Exercise can be a double-edged sword – done incorrectly or inappropriately, it can cause acute injury, but the deconditioning which occurs as a result of a lack of exercise can also predispose a person to injury, usually of the chronic kind.
There is a lot of confusion as well around the role or place of exercise in a person’s life when injured. Many people assume that total rest is needed for recovery, while others want to prove their mettle by “pushing through” injury.
The truth is that exercise is extremely important in recovery from, and management and prevention of, injury.
Late last year, a regular client, Emma, experienced a bad flare-up of sciatica, a condition which she had dealt with intermittently for years and which had required frequent chiropractic adjustments.
As a personal trainer, it’s as my job to help people to improve the quality of their lives through exercise. With Emma’s consent, I was able to communicate with her chiropractor regarding the details of her sciatica, which was related to sacroiliac joint dysfunction. Through assessment of her muscle activation, gait, and flexibility, I ascertained that tightness in her hamstrings and gluteus maximus muscles, coupled with inhibition of her gluteus medius, were contributing to this problem. While she continued to work with her chiropractor, we focused during her personal training sessions on creating functional pelvic stability and core support through a progressive series of exercises and activities which included self-myofascial release using tennis balls and foam rollers, static stretches, and activation exercises. Emma was committed to doing the exercises prescribed in her own time as well, which was a huge contributing factor to the success of the program.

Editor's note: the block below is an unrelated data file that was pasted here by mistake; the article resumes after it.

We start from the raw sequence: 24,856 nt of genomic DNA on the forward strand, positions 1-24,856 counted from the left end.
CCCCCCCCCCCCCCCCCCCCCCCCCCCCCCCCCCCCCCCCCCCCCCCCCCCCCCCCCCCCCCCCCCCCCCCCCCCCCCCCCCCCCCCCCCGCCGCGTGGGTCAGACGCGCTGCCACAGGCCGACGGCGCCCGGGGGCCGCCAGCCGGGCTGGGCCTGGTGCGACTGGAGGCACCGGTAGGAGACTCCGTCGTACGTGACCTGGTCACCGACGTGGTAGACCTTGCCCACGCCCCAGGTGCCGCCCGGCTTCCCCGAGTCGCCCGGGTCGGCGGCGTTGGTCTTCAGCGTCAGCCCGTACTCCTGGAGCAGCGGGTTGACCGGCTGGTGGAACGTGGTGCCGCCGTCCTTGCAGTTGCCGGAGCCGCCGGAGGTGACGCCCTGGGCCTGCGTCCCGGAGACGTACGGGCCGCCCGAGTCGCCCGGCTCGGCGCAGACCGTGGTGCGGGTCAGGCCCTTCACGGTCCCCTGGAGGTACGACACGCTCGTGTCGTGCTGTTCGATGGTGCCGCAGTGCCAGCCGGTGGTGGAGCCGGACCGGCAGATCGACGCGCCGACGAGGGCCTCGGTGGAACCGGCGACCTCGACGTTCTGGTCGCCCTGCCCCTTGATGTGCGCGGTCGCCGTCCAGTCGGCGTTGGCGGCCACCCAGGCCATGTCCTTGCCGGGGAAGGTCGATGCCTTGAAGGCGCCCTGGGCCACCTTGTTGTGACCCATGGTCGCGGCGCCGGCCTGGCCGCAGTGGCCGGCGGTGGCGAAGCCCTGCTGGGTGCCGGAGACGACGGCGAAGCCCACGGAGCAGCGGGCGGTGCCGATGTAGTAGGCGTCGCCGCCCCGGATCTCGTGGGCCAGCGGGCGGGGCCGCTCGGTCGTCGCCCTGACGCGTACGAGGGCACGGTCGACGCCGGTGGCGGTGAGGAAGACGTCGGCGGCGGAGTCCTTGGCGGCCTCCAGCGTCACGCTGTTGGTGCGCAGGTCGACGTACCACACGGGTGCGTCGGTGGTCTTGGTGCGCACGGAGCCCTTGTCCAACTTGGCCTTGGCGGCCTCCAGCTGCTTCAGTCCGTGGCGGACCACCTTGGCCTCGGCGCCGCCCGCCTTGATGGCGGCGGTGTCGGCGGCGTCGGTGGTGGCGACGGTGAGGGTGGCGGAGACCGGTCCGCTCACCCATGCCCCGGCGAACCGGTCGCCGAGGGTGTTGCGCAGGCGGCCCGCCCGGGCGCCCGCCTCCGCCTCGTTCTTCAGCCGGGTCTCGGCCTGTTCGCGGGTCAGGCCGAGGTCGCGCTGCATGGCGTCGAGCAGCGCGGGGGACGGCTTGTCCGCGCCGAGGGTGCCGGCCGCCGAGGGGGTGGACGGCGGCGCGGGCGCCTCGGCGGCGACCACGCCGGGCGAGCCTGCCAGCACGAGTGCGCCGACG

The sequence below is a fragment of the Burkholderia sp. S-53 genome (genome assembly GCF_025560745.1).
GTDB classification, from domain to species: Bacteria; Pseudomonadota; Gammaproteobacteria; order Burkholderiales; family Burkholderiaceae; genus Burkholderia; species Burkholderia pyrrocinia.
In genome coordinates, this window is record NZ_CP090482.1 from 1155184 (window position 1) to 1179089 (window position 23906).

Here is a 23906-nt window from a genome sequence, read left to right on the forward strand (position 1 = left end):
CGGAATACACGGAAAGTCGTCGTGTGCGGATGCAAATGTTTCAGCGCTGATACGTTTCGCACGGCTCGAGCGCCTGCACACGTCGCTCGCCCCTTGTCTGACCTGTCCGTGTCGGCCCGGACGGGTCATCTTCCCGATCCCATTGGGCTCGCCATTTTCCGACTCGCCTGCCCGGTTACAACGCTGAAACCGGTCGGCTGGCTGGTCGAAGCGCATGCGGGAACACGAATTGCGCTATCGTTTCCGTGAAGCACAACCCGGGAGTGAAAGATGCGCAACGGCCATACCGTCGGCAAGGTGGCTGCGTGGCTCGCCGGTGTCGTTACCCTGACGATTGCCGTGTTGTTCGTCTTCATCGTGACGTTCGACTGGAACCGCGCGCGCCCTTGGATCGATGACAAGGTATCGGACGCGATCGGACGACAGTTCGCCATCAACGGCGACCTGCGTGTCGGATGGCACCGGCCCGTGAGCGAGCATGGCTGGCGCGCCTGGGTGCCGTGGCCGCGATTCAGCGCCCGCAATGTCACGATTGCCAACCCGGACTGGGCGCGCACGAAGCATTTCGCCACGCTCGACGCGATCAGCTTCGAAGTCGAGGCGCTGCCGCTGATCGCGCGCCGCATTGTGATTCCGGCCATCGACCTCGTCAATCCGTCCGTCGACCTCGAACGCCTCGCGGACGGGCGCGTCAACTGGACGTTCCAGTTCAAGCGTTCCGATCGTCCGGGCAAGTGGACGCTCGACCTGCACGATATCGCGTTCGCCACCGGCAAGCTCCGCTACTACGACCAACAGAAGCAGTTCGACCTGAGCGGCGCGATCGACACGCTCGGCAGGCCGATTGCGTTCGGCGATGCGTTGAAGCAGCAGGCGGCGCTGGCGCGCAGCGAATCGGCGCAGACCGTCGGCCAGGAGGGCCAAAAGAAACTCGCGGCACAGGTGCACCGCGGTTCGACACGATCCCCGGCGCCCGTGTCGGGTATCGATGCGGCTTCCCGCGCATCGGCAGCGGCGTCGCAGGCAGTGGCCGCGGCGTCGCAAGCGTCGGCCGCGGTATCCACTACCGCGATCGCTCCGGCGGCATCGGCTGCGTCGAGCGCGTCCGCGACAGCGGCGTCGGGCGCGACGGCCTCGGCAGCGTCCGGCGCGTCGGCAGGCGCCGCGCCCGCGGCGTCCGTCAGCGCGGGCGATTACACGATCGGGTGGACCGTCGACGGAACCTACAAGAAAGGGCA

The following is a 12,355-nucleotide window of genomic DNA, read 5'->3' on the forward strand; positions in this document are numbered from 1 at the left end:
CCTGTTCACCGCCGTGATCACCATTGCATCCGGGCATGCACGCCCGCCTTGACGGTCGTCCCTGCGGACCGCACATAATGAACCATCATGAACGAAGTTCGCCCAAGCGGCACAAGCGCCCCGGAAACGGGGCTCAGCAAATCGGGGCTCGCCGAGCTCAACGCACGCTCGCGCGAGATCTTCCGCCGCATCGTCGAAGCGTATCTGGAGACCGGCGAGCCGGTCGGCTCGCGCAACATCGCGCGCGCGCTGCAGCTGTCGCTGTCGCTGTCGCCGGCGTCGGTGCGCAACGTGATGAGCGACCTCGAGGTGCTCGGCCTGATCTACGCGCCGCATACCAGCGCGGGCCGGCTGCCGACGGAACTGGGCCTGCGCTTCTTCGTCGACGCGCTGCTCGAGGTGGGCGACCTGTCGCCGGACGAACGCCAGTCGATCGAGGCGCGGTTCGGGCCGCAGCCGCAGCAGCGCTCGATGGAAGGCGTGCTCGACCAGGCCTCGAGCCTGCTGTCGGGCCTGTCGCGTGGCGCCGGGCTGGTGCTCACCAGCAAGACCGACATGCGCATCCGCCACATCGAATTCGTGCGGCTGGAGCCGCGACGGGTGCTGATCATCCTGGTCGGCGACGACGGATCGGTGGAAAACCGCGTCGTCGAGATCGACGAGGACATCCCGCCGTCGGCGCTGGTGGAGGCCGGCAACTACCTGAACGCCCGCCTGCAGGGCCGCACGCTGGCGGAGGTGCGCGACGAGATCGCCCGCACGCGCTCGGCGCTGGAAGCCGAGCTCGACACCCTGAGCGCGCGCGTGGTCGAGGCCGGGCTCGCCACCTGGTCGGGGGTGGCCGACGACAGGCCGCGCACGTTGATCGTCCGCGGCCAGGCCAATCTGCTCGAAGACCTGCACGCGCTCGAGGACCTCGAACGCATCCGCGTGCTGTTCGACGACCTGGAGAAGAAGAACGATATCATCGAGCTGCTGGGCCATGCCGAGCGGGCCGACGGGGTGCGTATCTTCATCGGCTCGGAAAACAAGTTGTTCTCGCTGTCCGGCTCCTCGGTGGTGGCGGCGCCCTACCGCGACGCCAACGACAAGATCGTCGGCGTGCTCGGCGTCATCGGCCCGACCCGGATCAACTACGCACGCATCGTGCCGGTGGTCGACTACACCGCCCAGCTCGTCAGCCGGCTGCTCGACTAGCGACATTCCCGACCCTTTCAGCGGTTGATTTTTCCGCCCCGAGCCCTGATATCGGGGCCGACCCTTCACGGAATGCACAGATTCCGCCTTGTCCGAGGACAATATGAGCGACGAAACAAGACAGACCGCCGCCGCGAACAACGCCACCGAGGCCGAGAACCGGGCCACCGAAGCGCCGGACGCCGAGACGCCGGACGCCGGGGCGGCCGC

Emma has reported a lot of success with the program. She has not had a serious flare-up of sciatica since we incorporated the prescribed exercises into her program, and has required fewer chiropractic adjustments overall.
I’m very proud of Emma’s commitment to this process: rather than letting a painful condition derail her progress, or trying to prove a point by pushing through the pain, she has made the most of the resources available to her and followed an evidence-based strategy which has resulted in her now being able to perform a greater range of exercises and to live and move without limitation.
Here’s what Emma had to say about her experience:
“Mae-Lin is the first fitness professional who has actually taken an interest in helping heal my decade-long condition.
After speaking with my physician (with my blessing), she researched my condition and what exercises I could do, regularly and by myself, to strengthen my physical weakness rather than “work around it”.
I cannot describe how grateful I am to Mae-Lin for this – a future without regular treatment, as a result of exercise rather than surgery, is a dream come true.”
If you’re interested in incorporating exercise into your strategy for managing injury or chronic pain, call me on 0422 124 244 or leave a comment in the space below.